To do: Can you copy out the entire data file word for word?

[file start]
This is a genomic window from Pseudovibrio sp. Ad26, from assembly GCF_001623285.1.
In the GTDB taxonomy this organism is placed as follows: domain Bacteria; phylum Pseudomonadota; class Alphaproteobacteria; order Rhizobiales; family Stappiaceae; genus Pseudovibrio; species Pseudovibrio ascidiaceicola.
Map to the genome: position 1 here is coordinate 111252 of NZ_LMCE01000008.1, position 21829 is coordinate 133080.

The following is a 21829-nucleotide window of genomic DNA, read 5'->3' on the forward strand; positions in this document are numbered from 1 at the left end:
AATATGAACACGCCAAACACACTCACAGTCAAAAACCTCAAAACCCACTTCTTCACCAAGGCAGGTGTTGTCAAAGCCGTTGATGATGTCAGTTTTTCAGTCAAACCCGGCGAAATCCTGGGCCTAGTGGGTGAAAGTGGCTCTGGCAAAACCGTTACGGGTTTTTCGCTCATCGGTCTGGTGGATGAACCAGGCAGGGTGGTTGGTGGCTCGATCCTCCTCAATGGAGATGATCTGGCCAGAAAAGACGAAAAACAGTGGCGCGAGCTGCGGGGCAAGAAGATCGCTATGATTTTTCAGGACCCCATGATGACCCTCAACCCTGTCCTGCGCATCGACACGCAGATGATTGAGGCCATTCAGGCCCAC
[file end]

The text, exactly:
This is a genomic window from Pseudovibrio sp. Ad26, from assembly GCF_001623285.1.
In the GTDB taxonomy this organism is placed as follows: domain Bacteria; phylum Pseudomonadota; class Alphaproteobacteria; order Rhizobiales; family Stappiaceae; genus Pseudovibrio; species Pseudovibrio ascidiaceicola.
Map to the genome: position 1 here is coordinate 111252 of NZ_LMCE01000008.1, position 21829 is coordinate 133080.

The following is a 21829-nucleotide window of genomic DNA, read 5'->3' on the forward strand; positions in this document are numbered from 1 at the left end:
AATATGAACACGCCAAACACACTCACAGTCAAAAACCTCAAAACCCACTTCTTCACCAAGGCAGGTGTTGTCAAAGCCGTTGATGATGTCAGTTTTTCAGTCAAACCCGGCGAAATCCTGGGCCTAGTGGGTGAAAGTGGCTCTGGCAAAACCGTTACGGGTTTTTCGCTCATCGGTCTGGTGGATGAACCAGGCAGGGTGGTTGGTGGCTCGATCCTCCTCAATGGAGATGATCTGGCCAGAAAAGACGAAAAACAGTGGCGCGAGCTGCGGGGCAAGAAGATCGCTATGATTTTTCAGGACCCCATGATGACCCTCAACCCTGTCCTGCGCATCGACACGCAGATGATTGAGGCCATTCAGGCCCAC